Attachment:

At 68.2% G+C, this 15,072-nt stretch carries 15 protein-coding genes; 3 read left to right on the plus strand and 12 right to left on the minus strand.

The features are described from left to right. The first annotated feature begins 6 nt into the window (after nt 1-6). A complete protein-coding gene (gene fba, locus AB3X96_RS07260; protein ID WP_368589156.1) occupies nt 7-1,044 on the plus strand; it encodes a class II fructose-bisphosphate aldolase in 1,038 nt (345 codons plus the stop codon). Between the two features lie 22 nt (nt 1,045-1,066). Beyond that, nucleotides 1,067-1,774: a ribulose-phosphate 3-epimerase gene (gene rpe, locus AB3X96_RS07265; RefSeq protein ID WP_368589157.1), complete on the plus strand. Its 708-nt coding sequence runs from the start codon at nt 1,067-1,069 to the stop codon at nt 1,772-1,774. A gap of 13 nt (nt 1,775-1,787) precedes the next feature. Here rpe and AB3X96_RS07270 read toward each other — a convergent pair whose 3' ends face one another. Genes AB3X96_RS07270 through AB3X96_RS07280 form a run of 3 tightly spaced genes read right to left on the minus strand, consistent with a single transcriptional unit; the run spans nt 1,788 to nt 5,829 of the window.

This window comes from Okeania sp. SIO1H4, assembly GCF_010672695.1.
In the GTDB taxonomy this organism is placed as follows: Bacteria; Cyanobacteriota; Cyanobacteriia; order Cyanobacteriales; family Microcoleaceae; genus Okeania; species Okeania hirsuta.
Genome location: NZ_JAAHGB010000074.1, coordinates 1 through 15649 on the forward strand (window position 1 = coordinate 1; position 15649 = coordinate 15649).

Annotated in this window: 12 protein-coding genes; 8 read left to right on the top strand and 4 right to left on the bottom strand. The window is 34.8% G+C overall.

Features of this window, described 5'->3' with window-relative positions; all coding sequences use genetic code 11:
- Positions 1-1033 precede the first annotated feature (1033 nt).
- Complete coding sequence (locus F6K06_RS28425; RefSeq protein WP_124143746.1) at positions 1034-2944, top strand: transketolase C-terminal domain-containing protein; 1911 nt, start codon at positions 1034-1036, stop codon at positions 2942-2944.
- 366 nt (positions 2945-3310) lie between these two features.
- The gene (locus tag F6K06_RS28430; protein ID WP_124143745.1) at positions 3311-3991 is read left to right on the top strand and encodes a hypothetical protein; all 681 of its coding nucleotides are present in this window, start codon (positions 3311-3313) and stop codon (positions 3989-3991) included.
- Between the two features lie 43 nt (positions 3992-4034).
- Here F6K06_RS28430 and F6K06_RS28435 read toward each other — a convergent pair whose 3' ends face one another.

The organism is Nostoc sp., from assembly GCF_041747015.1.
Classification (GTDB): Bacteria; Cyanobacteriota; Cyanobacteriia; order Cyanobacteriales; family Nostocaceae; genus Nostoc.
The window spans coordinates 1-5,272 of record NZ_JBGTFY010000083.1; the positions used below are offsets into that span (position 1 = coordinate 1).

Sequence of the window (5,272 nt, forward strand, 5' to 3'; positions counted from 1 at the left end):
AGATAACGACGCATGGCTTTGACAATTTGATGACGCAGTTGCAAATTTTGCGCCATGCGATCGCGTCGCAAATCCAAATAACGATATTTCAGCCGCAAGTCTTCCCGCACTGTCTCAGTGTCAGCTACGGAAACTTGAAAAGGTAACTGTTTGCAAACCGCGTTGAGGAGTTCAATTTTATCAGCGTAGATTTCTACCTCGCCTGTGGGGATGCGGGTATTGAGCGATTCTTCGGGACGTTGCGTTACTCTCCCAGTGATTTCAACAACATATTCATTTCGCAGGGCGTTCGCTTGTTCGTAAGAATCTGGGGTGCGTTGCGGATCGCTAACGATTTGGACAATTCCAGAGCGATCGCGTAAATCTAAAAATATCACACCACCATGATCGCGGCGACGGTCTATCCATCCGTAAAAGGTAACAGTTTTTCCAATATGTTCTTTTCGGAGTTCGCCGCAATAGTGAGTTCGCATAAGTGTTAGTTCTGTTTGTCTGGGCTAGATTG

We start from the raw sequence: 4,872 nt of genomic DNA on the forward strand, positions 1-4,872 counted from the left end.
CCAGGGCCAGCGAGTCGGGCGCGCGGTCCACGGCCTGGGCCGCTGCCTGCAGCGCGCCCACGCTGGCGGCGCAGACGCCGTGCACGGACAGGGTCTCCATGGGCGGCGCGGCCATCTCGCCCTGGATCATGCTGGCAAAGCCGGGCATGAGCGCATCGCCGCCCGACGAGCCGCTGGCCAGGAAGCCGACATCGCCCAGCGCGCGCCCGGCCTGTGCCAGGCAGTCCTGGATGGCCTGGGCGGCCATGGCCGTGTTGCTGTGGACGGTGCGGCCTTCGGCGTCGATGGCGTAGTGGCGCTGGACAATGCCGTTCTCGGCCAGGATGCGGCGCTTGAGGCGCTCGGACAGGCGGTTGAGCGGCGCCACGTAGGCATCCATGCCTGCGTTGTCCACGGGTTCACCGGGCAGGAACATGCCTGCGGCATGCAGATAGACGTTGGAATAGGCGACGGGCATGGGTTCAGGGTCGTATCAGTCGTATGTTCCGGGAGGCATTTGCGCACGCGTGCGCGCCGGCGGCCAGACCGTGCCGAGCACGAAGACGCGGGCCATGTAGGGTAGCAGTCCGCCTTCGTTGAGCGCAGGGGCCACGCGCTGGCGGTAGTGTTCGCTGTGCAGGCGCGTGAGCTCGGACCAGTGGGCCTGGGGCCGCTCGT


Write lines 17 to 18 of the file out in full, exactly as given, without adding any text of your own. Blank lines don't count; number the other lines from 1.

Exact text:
Sequence of the window (5,272 nt, forward strand, 5' to 3'; positions counted from 1 at the left end):
AGATAACGACGCATGGCTTTGACAATTTGATGACGCAGTTGCAAATTTTGCGCCATGCGATCGCGTCGCAAATCCAAATAACGATATTTCAGCCGCAAGTCTTCCCGCACTGTCTCAGTGTCAGCTACGGAAACTTGAAAAGGTAACTGTTTGCAAACCGCGTTGAGGAGTTCAATTTTATCAGCGTAGATTTCTACCTCGCCTGTGGGGATGCGGGTATTGAGCGATTCTTCGGGACGTTGCGTTACTCTCCCAGTGATTTCAACAACATATTCATTTCGCAGGGCGTTCGCTTGTTCGTAAGAATCTGGGGTGCGTTGCGGATCGCTAACGATTTGGACAATTCCAGAGCGATCGCGTAAATCTAAAAATATCACACCACCATGATCGCGGCGACGGTCTATCCATCCGTAAAAGGTAACAGTTTTTCCAATATGTTCTTTTCGGAGTTCGCCGCAATAGTGAGTTCGCATAAGTGTTAGTTCTGTTTGTCTGGGCTAGATTG